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Beyond the Headlines

 

In this week's Beyond the Headlines segment, Environmental Health News Editor Peter Dykstra joins Host Bobby Bascomb to discuss how narwhal tusks can help scientists determine past levels of mercury in the ocean. Next, they look at how reforestation efforts face a shortage of seedlings. Finally, they travel back to April 2011 and the deadly Super Outbreak of tornadoes in the US that killed more than 300 people. 

 

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BirdNote®: The Power Of Albatross Partnerships

 

Raising a chick is no small feat for Albatrosses and both parents play a vital role. BirdNote®’s Wenfei Tong describes the strong and unique bonds that help albatrosses raise their young.

 

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Exploring the Parks: Aniakchak National Monument and Preserve

 

In the remote wilderness of the Alaska Peninsula, Aniakchak National Monument and Preserve stands as one of the least-traveled U.S. National Parks. Officially proclaimed a national monument and preserve in 1978, Aniakchak is always open to visitors, with no amenities, no cell service, and no park rangers -- hence its slogan, “No lines, no waiting!” Chris Solomon, who wrote about Aniakchak for Outside magazine, describes his experience there among the grizzly bears and volcanism.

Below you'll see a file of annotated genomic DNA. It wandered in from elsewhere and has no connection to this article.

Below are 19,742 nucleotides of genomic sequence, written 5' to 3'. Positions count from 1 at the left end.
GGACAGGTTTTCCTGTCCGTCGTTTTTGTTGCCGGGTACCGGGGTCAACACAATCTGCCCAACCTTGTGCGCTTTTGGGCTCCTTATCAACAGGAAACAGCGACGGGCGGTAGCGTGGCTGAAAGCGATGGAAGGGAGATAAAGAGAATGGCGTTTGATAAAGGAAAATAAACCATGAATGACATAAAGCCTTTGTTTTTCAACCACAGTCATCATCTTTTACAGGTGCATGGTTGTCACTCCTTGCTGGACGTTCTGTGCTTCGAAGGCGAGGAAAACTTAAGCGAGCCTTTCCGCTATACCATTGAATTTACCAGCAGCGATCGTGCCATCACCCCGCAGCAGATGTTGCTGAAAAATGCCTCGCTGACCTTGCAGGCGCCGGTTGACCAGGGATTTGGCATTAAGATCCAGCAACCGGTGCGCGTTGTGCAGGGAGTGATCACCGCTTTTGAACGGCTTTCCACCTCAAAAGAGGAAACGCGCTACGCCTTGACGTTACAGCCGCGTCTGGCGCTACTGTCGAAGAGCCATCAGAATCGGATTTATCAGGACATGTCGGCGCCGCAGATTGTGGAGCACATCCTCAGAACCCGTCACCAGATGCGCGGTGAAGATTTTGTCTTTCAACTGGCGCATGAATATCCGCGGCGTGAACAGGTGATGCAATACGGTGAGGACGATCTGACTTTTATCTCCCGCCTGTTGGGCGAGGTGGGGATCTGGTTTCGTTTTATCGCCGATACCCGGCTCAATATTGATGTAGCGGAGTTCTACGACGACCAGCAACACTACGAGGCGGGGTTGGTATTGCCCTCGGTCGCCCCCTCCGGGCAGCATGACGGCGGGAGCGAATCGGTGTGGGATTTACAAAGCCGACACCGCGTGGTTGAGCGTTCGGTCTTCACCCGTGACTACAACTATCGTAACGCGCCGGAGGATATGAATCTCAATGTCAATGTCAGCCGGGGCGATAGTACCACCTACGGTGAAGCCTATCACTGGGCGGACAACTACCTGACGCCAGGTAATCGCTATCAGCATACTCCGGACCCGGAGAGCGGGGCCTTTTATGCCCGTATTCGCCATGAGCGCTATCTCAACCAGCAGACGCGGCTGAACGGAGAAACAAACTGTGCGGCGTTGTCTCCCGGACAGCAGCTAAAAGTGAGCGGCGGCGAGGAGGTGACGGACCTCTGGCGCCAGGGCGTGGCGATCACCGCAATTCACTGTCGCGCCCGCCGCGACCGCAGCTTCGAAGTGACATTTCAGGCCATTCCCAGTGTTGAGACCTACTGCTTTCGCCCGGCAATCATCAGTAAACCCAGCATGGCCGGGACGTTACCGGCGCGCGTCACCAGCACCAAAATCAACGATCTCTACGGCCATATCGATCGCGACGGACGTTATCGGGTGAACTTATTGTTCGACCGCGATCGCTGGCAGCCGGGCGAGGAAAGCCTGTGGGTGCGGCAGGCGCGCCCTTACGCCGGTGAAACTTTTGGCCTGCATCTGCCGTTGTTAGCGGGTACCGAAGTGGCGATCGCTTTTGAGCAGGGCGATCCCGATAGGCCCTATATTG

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Climate Change and Sea Level Rise

 

New research finds that every 1 degree Celsius of temperature rise eventually equates to 2.3 meters of sea level rise. Anders Levermann tells host Steve Curwood about the expectations for sea level rise over the next 2,000 years.

 

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Baby Polar Bear Rescue

 

Climate Change is making life difficult for polar bears across the world. But an orphaned Alaska bear cub is about to get a new home, and a new sibling, at the Buffalo Zoo in upstate New York.

 

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Otters and Climate Change